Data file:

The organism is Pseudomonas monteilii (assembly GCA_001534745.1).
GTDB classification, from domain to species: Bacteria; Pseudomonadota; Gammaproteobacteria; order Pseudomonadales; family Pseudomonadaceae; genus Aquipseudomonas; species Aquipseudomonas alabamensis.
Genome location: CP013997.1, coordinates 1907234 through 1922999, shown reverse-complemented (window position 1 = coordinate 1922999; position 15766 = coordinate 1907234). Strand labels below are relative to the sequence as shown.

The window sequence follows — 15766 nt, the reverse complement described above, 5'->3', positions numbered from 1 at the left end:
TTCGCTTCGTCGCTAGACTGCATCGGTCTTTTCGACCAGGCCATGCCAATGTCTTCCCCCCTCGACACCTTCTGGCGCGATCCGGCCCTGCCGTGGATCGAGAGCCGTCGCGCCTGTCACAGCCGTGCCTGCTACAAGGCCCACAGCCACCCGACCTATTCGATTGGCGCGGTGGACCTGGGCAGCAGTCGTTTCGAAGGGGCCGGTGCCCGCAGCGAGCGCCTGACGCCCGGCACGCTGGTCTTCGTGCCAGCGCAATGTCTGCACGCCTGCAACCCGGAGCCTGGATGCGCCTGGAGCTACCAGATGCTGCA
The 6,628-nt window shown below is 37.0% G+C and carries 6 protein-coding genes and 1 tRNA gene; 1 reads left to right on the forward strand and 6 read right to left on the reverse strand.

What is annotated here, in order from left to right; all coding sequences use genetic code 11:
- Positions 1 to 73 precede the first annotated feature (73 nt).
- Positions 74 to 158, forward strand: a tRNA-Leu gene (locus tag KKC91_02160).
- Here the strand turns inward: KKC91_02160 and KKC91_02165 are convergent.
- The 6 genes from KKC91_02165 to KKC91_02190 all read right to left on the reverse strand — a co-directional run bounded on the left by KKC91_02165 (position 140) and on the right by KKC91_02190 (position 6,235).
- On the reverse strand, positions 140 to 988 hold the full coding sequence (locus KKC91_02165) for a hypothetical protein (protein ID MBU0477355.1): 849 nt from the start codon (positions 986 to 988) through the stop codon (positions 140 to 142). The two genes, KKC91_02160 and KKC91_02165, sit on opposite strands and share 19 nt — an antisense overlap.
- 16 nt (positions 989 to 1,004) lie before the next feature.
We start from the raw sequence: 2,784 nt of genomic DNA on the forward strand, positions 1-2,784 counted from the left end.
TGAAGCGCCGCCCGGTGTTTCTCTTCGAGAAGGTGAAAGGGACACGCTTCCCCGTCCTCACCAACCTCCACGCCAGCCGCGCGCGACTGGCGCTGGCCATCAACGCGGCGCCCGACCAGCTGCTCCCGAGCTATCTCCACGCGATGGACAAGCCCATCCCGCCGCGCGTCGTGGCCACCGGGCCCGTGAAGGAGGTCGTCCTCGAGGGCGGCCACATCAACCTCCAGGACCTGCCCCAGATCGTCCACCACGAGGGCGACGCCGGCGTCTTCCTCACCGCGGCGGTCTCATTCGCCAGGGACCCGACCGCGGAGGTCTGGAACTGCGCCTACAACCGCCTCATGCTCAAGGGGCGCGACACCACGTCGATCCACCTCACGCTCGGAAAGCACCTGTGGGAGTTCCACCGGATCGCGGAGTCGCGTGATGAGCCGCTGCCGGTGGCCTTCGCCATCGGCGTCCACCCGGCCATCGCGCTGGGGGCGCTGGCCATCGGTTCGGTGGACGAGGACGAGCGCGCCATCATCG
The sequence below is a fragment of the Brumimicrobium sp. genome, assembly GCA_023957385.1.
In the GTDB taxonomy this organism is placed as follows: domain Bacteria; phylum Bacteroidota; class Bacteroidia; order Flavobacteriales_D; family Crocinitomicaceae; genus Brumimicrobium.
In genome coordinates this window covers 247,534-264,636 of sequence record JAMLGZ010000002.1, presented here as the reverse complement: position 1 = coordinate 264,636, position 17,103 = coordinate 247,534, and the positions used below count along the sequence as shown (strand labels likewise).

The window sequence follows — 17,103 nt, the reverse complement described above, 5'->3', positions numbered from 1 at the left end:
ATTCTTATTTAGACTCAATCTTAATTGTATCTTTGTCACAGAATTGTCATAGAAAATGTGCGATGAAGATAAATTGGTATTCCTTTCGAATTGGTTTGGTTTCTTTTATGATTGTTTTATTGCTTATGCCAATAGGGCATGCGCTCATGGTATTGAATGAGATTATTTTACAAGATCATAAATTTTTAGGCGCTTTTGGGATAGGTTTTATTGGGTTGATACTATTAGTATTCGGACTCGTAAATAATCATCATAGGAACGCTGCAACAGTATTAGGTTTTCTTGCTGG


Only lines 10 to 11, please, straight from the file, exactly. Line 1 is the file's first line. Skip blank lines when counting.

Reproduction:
- Here the strand turns inward: KKC91_02160 and KKC91_02165 are convergent.
- The 6 genes from KKC91_02165 to KKC91_02190 all read right to left on the reverse strand — a co-directional run bounded on the left by KKC91_02165 (position 140) and on the right by KKC91_02190 (position 6,235).